Washington DC’s surveillance cameras hacked… to send spam

Everything and everybody is hackable – and that includes Big Brother.

That’s one takeaway from a criminal complaint filed last week against two Romanians in the US District Court of Washington DC for allegedly hacking into nearly two thirds of the outdoor surveillance cameras operated by the city’s police department.

According to an 11 December affidavit from US Secret Service Special Agent James Graham, Mihai Alexandru Isvanca and Eveline Cismaru took control of 123 of the 187 cameras used by the Metropolitan Police Department of the District of Columbia (MPDC) for four days, from 9-12 January 2017.

The scheme apparently wasn’t intended to commandeer cameras to spy on the city, however. According to Graham, the two sought to use the internet-connected computers behind the cameras to send “ransomware-laden spam emails.”

And while they made some efforts to cover their tracks, Graham said that email accounts they used…

…reflect not just the ransomware scheme, but in various ways (and through related accounts and activity) ultimately identify ISVANCA and CISMARU as the participants in the conspiracy, including by leading back to email and other online accounts in their own names.

The attack was halted on 12 January after the MPDC’s IT network administrator discovered that multiple cameras had been disabled.

Graham said the administrator used a Remote Desktop Protocol (RDP) to show another Secret Service agent that one of the victim computers was running software not installed by the department, and showing multiple windows that had been opened by the attackers. They included:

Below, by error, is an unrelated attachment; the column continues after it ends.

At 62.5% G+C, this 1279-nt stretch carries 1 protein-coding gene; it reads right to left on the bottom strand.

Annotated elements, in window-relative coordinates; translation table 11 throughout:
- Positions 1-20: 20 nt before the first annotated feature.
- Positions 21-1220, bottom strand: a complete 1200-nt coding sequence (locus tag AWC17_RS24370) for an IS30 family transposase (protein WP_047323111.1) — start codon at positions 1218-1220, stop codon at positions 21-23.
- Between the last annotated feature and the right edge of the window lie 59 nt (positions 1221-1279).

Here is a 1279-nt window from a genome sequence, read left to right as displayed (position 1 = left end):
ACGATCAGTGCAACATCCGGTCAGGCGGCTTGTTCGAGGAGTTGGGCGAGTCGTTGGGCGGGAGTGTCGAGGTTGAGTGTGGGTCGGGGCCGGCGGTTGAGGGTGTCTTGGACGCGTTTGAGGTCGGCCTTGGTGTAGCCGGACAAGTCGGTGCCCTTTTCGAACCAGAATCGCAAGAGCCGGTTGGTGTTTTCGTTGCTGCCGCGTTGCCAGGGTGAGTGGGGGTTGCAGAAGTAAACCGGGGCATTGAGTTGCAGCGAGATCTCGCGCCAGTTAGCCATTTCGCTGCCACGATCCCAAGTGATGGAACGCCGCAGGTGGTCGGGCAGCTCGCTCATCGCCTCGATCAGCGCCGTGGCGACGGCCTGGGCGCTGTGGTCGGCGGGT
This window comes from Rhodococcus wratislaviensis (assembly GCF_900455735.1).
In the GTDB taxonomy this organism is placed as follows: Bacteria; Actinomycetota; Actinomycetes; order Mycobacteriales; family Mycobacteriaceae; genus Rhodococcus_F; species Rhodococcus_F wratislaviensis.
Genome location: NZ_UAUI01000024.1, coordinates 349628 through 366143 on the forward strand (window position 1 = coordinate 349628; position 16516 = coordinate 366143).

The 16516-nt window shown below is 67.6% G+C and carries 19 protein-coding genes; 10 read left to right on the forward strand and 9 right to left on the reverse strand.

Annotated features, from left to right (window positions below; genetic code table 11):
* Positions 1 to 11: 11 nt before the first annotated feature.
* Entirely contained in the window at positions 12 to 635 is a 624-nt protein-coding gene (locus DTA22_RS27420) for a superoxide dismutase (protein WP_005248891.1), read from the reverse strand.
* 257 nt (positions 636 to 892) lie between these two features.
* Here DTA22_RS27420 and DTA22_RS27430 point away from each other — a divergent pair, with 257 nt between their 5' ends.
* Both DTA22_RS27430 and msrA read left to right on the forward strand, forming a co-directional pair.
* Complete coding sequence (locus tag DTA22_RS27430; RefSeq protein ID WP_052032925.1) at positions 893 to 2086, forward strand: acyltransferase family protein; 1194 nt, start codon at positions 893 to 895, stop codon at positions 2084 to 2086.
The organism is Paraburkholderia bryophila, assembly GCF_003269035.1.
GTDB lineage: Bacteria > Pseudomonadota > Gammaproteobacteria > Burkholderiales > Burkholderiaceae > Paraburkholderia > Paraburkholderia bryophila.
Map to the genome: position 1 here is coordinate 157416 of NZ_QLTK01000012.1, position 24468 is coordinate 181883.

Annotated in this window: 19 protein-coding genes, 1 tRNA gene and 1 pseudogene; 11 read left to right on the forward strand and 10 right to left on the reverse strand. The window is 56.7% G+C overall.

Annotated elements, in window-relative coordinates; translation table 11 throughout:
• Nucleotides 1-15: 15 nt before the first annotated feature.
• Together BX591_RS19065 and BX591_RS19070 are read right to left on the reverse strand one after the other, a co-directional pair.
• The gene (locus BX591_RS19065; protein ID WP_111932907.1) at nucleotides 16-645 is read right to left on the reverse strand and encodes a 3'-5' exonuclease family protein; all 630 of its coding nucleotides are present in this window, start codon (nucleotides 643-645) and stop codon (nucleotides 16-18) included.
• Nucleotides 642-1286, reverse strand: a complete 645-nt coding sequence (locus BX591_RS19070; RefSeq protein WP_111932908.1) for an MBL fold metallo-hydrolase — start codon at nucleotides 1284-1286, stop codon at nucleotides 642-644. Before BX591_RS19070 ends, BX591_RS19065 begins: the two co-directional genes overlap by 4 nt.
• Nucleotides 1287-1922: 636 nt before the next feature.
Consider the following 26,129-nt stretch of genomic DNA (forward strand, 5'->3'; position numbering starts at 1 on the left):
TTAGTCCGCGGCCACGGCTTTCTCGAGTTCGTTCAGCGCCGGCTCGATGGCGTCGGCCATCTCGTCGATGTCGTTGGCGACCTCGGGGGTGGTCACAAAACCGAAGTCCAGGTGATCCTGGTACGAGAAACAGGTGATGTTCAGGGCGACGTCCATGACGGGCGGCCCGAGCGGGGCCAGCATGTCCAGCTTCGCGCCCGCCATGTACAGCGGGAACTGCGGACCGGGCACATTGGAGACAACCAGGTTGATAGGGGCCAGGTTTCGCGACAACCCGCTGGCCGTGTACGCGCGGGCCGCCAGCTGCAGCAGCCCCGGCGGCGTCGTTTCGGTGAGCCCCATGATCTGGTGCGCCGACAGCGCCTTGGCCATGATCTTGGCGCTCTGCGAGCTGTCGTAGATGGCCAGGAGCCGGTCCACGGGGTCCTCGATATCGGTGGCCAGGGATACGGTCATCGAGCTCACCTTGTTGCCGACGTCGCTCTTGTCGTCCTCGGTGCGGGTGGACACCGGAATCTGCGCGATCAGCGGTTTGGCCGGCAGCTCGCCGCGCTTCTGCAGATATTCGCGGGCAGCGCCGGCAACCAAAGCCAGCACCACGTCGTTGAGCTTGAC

• A window displaying a tracking number for the European shipping company known as “Hermes”.
  • A web browser open at an email delivery website
  • A Google search page with search results for “email verifier online”.
  • Notepad, showing code for various executable and text files.
  • The splash screen for a variant of ransomware known as “cerber.”

A forensic investigation also showed another ransomware variant on the compromised computers known as dharma (for which, as Naked Security reported in May, decryption keys were released in March), plus a text file that contained 179,616 email addresses.

Graham’s affidavit doesn’t say how successful the ransomware campaign was, but said he and other agents contacted a number of people or companies whose IP addresses had been mentioned in correspondence between the hackers. One of them, “Company M”

…indicated they had experienced an unauthorized network intrusion. COMPANY M provided screenshots reflecting a cerber splashscreen from the period of unauthorized access, as well as multiple other indicators of network intrusion.

Another apparent target, a healthcare company in the UK, told investigators it had, “confirmed evidence of unauthorized access to its computer server…”

The US does have an extradition treaty with Romania that was amended and renewed in 2009, but the court did not post the actual complaint, nor did it respond to a question about whether it will seek to have the defendants brought to the US to face trial.

Also no word from the MPDC about what steps they may be taking to make their outdoor surveillance systems more secure.

The complaint came around the same time that, as Naked Security reported Thursday, Romanian police raided seven locations and arrested five suspects for alleged spreading CTB Locker and Cerber ransomware that they had rented on the Dark Web.